The director of merchandising at MoMA, Emmanuel Plat wanted the museum’s store to offer an organizer that could “integrate really easily into people’s spaces, something that didn’t come across too office-y,” he said. With elementary-school ease, the powder-coated-steel components—azure body, clear-white drawer faces and RYB handles—brighten any decor, all while stowing your pesky desk-top detritus. Bonus: Each drawer’s pull coordinates with its interior, a win for colour-coding fiends. Poppin Stow 3-Drawer File Cabinet, $415, Store.Moma.org

 

Reprinted by permission of The Wall Street Journal, Copyright 2021 Dow Jones & Company. Inc. All Rights Reserved Worldwide. Original date of publication: Feb 25, 2022.

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Luxury Rents Across 30 Global Cities Outpace Prime Sales Prices

Average prime rental values jumped by 5.9%, with some cities seeing jumps of more than 50%

By V.L. HENDRICKSON
Tue, Feb 7, 2023 2 min

The growth of luxury rental prices outpaced the sales market in top global cities last year, according to a report Monday from Savills.

Average prime rental values jumped by 5.9% in 2022 across the 30 world cities analyzed in the report, the data showed. Limited inventory and increased demand pushed rents higher, while capital values saw an average of 3.2% rise during the year.

“Rental growth came as people continued to return to cities after the lifting of pandemic-related restrictions, and as rapidly rising interest rates in the latter half of 2022 meant that more people chose to rent,” Lucy Palk, an analyst at Savills World Research, said in a statement. “The rebound in international travel was a factor too, by the end of 2022 international arrivals had recovered to between 75% to 80% of 2019 levels.”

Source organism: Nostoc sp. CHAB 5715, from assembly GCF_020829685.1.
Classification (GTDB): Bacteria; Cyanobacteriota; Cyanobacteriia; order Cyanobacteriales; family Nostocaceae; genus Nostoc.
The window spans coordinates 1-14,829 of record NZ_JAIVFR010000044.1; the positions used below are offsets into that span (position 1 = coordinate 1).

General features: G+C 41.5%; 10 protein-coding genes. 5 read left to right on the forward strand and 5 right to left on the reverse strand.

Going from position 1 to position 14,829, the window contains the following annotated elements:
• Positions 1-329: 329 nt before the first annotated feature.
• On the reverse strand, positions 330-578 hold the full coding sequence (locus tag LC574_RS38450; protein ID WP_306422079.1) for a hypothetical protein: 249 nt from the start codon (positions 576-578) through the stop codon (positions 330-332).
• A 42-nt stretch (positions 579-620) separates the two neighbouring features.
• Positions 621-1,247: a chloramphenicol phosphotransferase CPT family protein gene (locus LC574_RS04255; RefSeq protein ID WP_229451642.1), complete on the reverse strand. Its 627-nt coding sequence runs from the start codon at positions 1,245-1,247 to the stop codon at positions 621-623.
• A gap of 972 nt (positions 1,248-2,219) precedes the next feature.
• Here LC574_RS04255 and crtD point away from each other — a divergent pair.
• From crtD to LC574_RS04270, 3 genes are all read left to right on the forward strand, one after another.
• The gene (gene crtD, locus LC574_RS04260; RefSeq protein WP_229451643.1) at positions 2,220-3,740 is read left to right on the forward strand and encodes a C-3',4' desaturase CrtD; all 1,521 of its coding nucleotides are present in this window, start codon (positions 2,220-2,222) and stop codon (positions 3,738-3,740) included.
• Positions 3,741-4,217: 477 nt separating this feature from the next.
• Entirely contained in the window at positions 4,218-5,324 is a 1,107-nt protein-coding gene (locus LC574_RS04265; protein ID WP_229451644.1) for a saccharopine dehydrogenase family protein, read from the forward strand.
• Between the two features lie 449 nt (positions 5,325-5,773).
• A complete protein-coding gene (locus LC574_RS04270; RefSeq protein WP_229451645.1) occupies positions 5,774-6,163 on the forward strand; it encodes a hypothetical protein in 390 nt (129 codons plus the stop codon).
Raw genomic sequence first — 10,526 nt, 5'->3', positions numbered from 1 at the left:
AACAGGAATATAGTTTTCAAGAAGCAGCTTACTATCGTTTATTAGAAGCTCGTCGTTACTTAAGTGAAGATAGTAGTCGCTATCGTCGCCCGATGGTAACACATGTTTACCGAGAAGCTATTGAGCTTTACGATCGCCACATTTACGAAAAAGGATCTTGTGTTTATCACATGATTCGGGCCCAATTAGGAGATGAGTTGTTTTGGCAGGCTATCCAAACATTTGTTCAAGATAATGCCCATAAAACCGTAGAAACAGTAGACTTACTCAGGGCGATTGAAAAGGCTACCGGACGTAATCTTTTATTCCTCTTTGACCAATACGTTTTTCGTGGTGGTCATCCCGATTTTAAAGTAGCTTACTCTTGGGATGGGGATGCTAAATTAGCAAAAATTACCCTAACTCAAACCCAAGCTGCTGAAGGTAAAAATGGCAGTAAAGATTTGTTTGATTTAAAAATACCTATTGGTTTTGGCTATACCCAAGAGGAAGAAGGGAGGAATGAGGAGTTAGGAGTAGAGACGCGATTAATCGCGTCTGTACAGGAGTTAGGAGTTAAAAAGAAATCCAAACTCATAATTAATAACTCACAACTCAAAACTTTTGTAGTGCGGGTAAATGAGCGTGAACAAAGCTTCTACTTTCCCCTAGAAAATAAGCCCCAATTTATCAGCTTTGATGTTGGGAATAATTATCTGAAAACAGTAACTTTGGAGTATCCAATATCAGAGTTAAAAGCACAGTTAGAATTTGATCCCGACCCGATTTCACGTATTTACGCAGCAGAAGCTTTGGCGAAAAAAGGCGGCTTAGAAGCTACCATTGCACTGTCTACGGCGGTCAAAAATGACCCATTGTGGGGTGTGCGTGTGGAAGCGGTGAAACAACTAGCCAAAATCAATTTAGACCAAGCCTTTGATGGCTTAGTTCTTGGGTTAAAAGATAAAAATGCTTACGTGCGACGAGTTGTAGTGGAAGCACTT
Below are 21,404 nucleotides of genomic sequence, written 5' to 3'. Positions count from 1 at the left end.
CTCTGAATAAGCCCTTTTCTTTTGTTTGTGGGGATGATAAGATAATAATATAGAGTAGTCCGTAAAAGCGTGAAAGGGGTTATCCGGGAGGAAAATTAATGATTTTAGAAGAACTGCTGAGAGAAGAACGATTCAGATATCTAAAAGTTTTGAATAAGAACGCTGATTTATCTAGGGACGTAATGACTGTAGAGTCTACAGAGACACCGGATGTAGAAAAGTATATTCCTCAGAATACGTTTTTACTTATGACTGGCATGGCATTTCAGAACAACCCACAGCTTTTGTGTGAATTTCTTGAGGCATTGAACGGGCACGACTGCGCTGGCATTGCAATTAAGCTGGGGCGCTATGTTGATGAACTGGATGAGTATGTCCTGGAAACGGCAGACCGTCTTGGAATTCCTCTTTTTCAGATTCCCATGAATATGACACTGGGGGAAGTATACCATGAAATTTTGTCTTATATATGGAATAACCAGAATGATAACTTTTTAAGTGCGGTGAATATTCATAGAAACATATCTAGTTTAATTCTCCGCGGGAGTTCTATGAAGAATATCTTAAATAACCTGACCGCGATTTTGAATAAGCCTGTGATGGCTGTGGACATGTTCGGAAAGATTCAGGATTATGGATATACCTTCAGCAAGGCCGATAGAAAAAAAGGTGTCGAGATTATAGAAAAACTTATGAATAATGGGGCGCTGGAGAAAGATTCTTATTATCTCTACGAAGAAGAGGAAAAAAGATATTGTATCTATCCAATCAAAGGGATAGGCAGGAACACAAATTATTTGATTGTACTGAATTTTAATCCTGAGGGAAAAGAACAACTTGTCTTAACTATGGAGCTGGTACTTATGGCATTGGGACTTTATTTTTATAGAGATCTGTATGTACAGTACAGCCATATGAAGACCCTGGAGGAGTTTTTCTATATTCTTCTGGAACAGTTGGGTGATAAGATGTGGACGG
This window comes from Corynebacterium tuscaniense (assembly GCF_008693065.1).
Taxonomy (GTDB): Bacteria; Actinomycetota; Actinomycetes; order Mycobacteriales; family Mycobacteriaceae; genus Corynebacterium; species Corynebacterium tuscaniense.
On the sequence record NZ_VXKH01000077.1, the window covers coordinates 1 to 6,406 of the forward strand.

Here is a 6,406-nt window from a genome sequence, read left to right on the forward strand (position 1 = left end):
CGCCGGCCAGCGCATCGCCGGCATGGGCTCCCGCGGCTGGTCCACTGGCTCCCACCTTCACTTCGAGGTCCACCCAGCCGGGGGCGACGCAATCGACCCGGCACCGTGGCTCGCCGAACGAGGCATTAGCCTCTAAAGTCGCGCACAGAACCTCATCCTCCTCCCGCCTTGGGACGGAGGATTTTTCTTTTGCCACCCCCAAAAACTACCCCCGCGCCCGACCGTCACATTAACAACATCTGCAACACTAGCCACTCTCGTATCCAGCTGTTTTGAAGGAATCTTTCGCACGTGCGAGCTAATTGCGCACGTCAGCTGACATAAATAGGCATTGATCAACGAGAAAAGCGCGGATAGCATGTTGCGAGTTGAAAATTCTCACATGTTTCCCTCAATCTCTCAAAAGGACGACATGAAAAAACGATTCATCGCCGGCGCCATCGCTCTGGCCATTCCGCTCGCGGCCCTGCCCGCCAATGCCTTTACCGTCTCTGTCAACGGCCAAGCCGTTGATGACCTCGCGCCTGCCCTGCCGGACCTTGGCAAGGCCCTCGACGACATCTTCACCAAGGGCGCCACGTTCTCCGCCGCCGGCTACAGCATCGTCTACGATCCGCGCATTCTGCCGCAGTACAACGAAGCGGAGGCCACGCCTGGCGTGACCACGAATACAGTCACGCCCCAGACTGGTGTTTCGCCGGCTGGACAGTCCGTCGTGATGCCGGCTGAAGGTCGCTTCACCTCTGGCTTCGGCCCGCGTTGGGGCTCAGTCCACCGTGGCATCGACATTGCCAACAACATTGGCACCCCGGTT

Meanwhile, average rents were up 10% or more in cities such as Singapore, New York, Dubai and Lisbon, Portugal, the report said.

For example, in New York, the median rent for properties in luxury, doorman buildings spiked 53% to almost $5,000 at the end of last year compared to $3,270 in December 2020, the figures showed.

And in Singapore, prime rents shot up by 26.2% annually as the country opened its borders and students, expats and high-net-worth individuals flooded the city. “Delayed completions of new prime stock further contributed to the significant rental rise seen in 2022,” the report said.

Climate, quality of life and strong business environments have been big draws for Lisbon and Dubai last year, where luxury rents were up 25.4% and 22.9%, respectively, according to the report.

The two strongest performing cities in the Asia Pacific region last year were Seoul, with 4.9% rental price growth, and Tokyo, 4.1%, the data showed.

On the flip side, Hong Kong had the lowest rental growth for luxury properties. The country is still subject to Covid-19-related restrictions, and has yet to see the full return of international tenants. In addition, rising interest rates have undermined consumer confidence.

“This suppressed transaction volumes causing pricing declines across all price brackets except the ultra-prime residences,” the report said. “Average prime prices fell by 8.5% in 2022.”